Ready, fire, aim
Apparent-crew members flit about and bark instructions at each other. Vendors ply the crowd with all manner of overpriced refreshments. I’m pretty sure that I saw someone hawking some kind of “commemorative engraving”.
The vooranders grow feisty. We’ve been marching them too long under Syrus's brutal rays. Their armored skin is hot to the touch. They clack their great beaks as a telltale signal of hunger. Or thirst. Or fatigue. (Or all of the above.) But Iyris was adamant about finishing the trek today. If we get to market by sundown, we can be back on the plains by tomorrow morning. So she’s particularly annoyed when we come to realize that the city gates are blocked.
An entirely unexpected crowd – a strangely festive crowd – bars the road and jostles for space in the modest clearing. I can see the gates just beyond the spectators. Behind those gates, the epic spire of the Children's Temple rises over the city walls. Its glistening surface scatters Syrus's glory across the landscape. But it’s apparent that the gates are not immediately accessible.
Positioned directly in front of them, there sits some kind of massive wooden machine, the likes of which I’ve never seen before. It’s all ropes. And wheels. And levers. And some sort of pulley-type mechanism. A gaggle of men labor furiously over its workings and the lever arm seems, ever-so-slowly, to be moving. I don’t know what to make of it, but the assembled townsfolk are equal parts joyous and awed, and a furtive buzz permeates the atmosphere. Normally, our vooranders draw plenty of attention from any cautious passersby who aren’t inclined to be trampled. But the present assembly barely seems to notice us at all.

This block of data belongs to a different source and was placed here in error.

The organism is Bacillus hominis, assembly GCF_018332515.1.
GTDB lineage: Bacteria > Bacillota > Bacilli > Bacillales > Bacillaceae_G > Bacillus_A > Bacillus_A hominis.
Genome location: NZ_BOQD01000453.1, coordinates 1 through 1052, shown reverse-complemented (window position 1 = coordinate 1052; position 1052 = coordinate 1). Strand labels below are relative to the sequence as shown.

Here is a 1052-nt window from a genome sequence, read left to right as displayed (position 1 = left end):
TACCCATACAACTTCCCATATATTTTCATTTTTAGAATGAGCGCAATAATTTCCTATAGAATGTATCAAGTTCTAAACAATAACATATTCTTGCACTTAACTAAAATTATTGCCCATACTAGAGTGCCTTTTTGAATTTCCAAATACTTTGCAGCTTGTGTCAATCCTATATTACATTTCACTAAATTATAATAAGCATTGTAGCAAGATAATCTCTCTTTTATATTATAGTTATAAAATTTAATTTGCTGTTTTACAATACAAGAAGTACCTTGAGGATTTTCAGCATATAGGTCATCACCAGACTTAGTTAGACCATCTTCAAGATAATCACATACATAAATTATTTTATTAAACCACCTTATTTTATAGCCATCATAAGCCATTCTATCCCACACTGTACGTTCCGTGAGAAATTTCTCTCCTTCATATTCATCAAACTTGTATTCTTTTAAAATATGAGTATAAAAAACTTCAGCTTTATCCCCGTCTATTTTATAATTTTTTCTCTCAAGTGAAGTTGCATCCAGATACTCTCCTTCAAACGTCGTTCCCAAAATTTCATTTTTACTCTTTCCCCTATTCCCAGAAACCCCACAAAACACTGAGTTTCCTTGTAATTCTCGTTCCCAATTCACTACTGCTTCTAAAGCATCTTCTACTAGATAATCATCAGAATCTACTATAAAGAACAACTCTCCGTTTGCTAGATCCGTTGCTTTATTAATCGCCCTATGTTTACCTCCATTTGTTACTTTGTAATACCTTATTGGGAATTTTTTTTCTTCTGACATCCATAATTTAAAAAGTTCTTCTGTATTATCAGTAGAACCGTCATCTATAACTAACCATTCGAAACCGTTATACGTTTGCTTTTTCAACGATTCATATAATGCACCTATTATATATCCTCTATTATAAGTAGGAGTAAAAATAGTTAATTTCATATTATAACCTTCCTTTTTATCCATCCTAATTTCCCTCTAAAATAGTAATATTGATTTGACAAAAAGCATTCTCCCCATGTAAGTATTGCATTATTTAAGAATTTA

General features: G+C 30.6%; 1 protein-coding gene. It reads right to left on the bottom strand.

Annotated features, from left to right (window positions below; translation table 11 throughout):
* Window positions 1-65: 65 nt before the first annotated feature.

I flash Iyris the “What now?” look. But it’s clear that she’s still sizing up the situation. We may have stood there for some time if she hadn’t noticed one of the regular gate guards milling amongst the crowd.
Iyris: You there – what’s the meaning of this?
The guard is somewhat stunned by the question and takes a moment to formulate a proper response.
Guard: What are you doing here? There’s no traffic today.
Iyris: Huh?? On what grounds? This is no holiday.
Guard: It’s better than a holiday. Today, we hail the Absents.
She looks at me as though I can offer any semblance of an answer. My knotted face makes it clear that I’m as confused as she is. She turns back to continue questioning the guard – but he’s gone. Consumed by the shifting crowd.
She spends a long moment surveying the rest of the attendees. I wonder if she'll make the call to simply turn back – although that would be a thoroughly unpleasant experience, what with two irritated vooranders and no easy access to food or water outside the city gates. I indulge in a daydream of just letting the beasts trample their way through the crowd, stomping those meaty roadblocks into a pulp. We’d be hung for it, but I’d be smirking all the way to the gallows. Before I can share my morbid fantasies with Iyris, she snaps me from my daze with a random interjection.
This catches the attention of a sweaty little urchin of a man, wrapped in too many robes, and scurrying through the attendees like a rodent collecting crumbs at a banquet. He halts and gazes at us for a moment. At first, his focus is arrested by the clacking, fidgeting vooranders looming over our shoulders. But when he finally lays eyes upon Iyris, his face opens in a wide grin that betrays an appalling lack of teeth.
Vardis: Iyris? Is that you?
Iyris: It is.
He moves forward as if to extend pleasantries, but she has no interest in formal greetings. She points out the lustrous spire shining from behind the city walls.
Iyris: Shouldn’t you be in that temple? Praying to your non-god, or something like that?
Her little jab affects him not. He just grins and nods.
Vardis: There are plenty of days to kneel before the Mother. But I’ve been on a bit of a... special project.
Iyris: This... event. That... machine. You have some part in this?
He smiles and nods until I fear that his bulbous little head will fly right off his shoulders.
Vardis: I built that!
She says nothing, but flashes him a look of stern skepticism. Her nonverbal admonishment immediately puts him on the defensive.
Vardis: Well... ok. I didn’t personally build it. I had a team. But they followed my plans.
Iyris: Plans for what? What is this madness?